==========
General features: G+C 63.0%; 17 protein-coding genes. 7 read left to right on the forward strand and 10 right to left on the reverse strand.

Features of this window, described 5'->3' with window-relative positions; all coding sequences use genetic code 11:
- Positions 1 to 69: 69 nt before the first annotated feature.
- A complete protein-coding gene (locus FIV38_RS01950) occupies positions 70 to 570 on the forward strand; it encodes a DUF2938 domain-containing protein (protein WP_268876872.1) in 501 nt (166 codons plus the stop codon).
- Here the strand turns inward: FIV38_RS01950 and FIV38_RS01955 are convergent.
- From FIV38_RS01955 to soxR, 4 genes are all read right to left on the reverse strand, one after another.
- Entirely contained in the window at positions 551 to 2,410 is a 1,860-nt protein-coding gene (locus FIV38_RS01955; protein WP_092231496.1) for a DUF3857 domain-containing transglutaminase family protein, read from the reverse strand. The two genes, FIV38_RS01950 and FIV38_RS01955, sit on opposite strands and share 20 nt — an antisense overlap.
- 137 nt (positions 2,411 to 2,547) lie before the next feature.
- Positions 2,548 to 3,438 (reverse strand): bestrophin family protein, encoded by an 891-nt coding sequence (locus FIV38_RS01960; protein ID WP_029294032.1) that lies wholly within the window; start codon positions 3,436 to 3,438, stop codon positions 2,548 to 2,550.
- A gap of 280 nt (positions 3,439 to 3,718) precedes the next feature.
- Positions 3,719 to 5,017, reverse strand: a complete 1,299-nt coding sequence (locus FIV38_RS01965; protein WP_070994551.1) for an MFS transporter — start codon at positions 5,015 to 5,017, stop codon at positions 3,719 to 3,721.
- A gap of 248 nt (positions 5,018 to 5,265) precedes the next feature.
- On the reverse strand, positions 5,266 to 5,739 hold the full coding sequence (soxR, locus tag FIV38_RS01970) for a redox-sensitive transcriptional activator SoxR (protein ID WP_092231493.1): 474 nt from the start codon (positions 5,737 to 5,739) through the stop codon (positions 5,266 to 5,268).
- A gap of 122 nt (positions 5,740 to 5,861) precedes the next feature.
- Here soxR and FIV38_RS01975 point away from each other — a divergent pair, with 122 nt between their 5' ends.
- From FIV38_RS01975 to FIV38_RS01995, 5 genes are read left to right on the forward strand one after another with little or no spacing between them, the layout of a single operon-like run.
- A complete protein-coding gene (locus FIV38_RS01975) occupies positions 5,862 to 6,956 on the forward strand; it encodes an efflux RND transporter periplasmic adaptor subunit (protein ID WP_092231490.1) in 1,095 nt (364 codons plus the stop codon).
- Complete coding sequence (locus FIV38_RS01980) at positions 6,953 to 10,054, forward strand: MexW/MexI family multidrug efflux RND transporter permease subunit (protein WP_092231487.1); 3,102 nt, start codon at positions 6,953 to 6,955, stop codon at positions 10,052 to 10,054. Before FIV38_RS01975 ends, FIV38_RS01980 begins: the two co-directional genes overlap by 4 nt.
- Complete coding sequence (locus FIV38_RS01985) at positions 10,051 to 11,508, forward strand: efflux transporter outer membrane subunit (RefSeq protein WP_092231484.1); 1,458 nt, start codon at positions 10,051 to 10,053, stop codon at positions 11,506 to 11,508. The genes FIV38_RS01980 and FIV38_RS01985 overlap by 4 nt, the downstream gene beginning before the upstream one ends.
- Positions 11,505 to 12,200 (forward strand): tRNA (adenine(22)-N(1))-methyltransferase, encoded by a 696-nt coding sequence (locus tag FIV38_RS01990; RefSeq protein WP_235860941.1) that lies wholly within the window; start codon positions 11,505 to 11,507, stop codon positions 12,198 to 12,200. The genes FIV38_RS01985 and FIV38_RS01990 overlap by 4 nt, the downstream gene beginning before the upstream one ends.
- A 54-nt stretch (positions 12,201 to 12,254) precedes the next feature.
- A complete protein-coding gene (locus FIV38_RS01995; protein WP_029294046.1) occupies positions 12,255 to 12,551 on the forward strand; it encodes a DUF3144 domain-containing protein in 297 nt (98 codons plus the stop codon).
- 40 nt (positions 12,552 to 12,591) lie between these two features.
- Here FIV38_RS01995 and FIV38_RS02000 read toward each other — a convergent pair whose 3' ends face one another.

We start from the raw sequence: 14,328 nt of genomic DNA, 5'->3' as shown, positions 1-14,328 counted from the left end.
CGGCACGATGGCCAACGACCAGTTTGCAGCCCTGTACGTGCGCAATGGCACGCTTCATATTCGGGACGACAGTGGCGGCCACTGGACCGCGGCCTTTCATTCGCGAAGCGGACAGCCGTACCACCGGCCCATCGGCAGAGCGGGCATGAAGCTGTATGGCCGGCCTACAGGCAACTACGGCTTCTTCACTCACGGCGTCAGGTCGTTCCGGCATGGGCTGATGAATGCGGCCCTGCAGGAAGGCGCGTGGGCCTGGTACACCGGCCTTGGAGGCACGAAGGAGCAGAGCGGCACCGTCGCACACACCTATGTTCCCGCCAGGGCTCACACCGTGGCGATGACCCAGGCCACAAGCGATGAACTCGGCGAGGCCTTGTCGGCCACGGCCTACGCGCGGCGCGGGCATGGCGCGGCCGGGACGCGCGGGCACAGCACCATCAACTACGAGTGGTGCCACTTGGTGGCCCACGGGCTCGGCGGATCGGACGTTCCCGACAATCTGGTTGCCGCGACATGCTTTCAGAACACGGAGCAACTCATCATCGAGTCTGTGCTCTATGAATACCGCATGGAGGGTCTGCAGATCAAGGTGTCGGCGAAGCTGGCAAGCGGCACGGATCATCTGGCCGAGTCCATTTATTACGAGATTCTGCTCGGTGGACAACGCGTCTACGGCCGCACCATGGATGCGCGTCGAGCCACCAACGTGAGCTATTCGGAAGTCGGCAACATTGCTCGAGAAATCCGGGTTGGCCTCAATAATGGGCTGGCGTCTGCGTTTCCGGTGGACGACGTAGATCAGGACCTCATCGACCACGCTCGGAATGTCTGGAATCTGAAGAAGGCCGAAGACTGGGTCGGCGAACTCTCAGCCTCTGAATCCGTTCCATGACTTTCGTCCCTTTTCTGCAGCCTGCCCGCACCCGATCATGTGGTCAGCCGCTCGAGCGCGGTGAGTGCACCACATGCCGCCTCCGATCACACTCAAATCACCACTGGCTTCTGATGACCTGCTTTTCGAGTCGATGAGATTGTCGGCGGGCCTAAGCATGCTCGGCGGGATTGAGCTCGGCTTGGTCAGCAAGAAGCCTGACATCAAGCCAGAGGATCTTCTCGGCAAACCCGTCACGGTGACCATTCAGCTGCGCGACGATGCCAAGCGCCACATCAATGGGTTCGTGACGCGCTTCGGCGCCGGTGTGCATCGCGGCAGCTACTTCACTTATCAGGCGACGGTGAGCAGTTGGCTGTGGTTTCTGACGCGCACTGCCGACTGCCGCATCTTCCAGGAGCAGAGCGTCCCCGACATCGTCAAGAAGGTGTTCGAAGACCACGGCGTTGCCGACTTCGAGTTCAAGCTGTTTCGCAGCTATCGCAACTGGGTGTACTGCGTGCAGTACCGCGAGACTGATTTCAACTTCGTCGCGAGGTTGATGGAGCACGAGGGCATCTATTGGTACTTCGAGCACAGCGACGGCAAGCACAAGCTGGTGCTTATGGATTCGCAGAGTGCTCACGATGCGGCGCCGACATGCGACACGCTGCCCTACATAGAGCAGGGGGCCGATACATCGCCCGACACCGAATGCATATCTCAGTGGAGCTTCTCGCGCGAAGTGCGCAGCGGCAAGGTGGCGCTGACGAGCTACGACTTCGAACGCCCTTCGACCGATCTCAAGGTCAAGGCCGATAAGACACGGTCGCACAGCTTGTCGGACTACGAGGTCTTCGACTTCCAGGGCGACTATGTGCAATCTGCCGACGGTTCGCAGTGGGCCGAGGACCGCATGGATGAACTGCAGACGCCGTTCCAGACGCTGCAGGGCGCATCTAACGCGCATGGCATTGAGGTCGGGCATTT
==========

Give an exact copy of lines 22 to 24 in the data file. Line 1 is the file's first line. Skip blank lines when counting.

- A complete protein-coding gene (locus FIV38_RS01995; protein WP_029294046.1) occupies positions 12,255 to 12,551 on the forward strand; it encodes a DUF3144 domain-containing protein in 297 nt (98 codons plus the stop codon).
- 40 nt (positions 12,552 to 12,591) lie between these two features.
- Here FIV38_RS01995 and FIV38_RS02000 read toward each other — a convergent pair whose 3' ends face one another.